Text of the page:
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Can and How Do I Expunge My Old Shoplifting Conviction: Sealing Pursuant to NY CPL 160.59

A question that I routinely field as a criminal defense attorney and sealing lawyer in New York is whether or not a mistake made in one’s youth relating to a conviction for petty theft, stolen property, shoplifting or larceny can be sealed or expunged later in life. Although there is no short answer to the question, the answer is both yes and no. Yes, New York now permits or allows a person convicted of Petit Larceny, Fifth Degree Criminal Possession of Stolen Property, New York Penal Law 155.25, New York Penal Law 165.40 and other crimes relating to shoplifting to have those offenses sealed as of October 2017. However, the answer still remains a firm “no” as to expunging these crimes. Despite this lack of expungement, however, because New York Criminal Procedure Law 160.59 is fairly expansive as to sealing, the potential value of a motion to seal pursuant to NY Crim. Pro. Law 160.59 cannot and should not be overlooked by anyone who wants to shield themselves from their criminal past. In fact, a successful application for sealing pursuant to NY CPL 160.59 can “block” the prying eyes of potential public or private employers.

Without going into too much detail as to eligibility for criminal conviction sealing, the process to pursue such a sealing and the practical effect of sealing on your criminal record, I will touch on the important elements of the same as it applies to cases involving shoplifting as a misdemeanor or felony. The following also applies to other Petit Larceny and Grand Larceny related offenses. First, because New York will allow the sealing of up to two misdemeanor criminal convictions or one felony crime, if you were arrested for shoplifting in Syracuse, White Plains, Kingston, Rochester, Manhattan, Brooklyn, Buffalo or Poughkeepsie, and convicted of either or both NY PL 155.25 or NY PL 165.40, on its face you would be a candidate for sealing as long as these convictions occurred more than ten years ago.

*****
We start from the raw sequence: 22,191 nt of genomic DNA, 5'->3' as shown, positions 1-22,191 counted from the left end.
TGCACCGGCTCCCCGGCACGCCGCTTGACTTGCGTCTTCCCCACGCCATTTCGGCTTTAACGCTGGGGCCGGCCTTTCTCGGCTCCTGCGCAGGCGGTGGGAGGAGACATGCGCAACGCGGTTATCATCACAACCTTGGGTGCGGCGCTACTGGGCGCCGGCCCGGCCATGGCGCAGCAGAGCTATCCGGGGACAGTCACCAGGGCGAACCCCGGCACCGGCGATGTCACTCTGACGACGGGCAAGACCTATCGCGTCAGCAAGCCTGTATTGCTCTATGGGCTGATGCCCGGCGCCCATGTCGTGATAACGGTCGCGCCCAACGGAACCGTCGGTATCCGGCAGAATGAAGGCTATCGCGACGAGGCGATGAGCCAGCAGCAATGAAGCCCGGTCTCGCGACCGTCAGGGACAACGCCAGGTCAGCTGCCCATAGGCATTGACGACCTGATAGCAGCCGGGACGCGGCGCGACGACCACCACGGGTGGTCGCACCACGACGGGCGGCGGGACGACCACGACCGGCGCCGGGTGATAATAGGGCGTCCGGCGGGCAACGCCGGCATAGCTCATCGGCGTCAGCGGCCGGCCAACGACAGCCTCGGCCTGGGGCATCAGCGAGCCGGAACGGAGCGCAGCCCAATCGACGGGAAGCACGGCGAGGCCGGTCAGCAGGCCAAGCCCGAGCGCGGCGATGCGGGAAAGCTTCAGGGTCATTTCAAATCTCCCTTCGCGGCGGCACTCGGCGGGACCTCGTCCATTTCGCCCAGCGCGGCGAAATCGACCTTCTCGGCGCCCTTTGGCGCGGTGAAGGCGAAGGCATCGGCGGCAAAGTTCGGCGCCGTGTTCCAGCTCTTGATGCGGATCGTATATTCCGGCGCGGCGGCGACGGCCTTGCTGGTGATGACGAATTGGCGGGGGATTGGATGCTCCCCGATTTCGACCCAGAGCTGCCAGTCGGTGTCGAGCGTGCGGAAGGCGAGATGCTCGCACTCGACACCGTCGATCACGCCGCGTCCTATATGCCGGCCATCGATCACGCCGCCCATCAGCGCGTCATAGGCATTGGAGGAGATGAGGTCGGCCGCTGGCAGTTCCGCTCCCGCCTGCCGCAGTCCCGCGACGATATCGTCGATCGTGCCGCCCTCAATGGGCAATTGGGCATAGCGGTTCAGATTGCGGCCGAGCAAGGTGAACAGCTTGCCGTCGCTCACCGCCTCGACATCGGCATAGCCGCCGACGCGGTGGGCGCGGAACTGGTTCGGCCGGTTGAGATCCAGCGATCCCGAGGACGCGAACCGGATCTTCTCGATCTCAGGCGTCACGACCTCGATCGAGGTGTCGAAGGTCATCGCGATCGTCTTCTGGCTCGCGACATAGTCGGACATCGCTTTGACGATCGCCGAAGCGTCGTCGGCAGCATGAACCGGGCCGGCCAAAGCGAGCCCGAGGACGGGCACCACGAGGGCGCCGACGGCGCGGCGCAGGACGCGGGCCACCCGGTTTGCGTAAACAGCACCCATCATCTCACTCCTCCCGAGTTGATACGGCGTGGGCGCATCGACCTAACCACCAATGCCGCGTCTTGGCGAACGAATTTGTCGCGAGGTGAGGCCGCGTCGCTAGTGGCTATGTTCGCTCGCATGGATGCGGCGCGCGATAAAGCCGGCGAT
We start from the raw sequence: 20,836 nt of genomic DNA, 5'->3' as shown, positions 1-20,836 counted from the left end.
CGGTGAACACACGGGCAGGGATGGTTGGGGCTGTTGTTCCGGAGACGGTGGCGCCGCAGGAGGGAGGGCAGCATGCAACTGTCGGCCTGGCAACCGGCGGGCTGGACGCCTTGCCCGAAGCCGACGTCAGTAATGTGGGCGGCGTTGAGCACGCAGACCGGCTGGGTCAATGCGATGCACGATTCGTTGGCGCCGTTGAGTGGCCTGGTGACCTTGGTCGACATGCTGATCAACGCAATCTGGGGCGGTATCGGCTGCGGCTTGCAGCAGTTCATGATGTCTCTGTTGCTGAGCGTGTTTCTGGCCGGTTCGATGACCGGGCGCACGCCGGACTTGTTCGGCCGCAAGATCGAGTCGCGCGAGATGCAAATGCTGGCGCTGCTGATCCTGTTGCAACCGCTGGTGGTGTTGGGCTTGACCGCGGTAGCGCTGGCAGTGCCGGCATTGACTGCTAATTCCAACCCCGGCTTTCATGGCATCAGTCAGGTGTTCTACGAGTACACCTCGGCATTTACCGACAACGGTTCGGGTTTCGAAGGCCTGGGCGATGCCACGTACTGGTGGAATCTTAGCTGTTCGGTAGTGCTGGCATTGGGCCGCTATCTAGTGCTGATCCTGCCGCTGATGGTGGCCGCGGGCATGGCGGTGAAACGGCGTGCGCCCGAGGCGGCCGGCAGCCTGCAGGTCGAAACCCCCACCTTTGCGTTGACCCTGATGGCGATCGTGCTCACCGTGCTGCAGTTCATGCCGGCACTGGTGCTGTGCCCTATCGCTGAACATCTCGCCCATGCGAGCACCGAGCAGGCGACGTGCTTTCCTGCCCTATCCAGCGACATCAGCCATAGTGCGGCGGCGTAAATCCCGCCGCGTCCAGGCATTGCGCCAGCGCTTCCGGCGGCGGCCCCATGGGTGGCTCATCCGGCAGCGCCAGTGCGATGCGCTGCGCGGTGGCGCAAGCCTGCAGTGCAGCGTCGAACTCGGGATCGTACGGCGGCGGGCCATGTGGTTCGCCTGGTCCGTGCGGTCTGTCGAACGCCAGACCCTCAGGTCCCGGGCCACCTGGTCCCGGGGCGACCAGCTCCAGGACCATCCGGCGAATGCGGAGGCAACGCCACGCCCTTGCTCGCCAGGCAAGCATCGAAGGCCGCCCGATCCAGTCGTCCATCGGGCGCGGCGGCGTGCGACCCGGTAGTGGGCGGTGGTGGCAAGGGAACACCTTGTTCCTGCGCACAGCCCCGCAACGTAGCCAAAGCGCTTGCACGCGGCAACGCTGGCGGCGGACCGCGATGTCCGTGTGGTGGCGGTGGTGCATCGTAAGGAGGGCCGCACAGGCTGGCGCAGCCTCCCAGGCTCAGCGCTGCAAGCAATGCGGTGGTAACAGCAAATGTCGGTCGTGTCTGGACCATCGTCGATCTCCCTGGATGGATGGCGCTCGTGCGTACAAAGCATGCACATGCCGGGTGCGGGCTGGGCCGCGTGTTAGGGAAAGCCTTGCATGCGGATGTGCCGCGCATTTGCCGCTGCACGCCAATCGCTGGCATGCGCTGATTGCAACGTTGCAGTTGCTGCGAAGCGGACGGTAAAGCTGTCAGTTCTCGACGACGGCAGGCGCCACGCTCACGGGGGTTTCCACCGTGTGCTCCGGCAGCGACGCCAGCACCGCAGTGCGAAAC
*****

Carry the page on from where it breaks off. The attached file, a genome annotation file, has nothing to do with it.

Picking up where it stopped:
Assuming that you currently do not have any pending criminal cases, your criminal defense attorney or sealing lawyer can file a motion with the court of your sentencing in order for that judge to use his or her discretion and authority to seal your case. At the same time, your sealing attorney must serve this motion upon the District Attorney of the County where you were prosecuted to conviction so he or she can respond. Prosecutors have a 45 day window to do so. If they do protest the sealing of your case, the judge shall conduct a hearing where he or she will ultimately weigh many factors before granting or denying your application for sealing and “expungement”.

Obviously, the value of a sealed criminal record cannot be overstated. Barring some exceptions such as in law enforcement, a sealed criminal conviction may not be expunged or vacated from your record, but employers would not be able to “see” you criminal past of up to two misdemeanors nor could they use a criminal conviction against you. In fact, the law prevents employers, subject to some exceptions, from even inquiring about your sealed arrest or holding a sealed criminal conviction and record against you. What this now means is that in many circumstances, the employment and career opportunities that were closed to you due to a lapse in judgement ten plus years ago can now be “cleansed” from your record. Take a moment to think of how you have been hindered by this or these convictions. Now embrace and welcome the fact that if you and your sealing attorney advocate in the strongest way, provide your sentencing court with the right materials, and draft a strong and viable motion, you will have the opportunity to free yourself from your criminal record.

To better understand how sealing works, who is eligible, the process, and practical implications of a sealed record consult with a New York sealing attorney and review the abundance of materials available both on this blog and Saland Law PC’s New York Sealing Law information page.

Saland Law PC is a New York criminal defense firm founded by two former Manhattan prosecutors. The New York sealing and expungement lawyers at Saland Law PC represent clients in Criminal Procedure Law 160.59 motions and applications throughout the entire State of New York.

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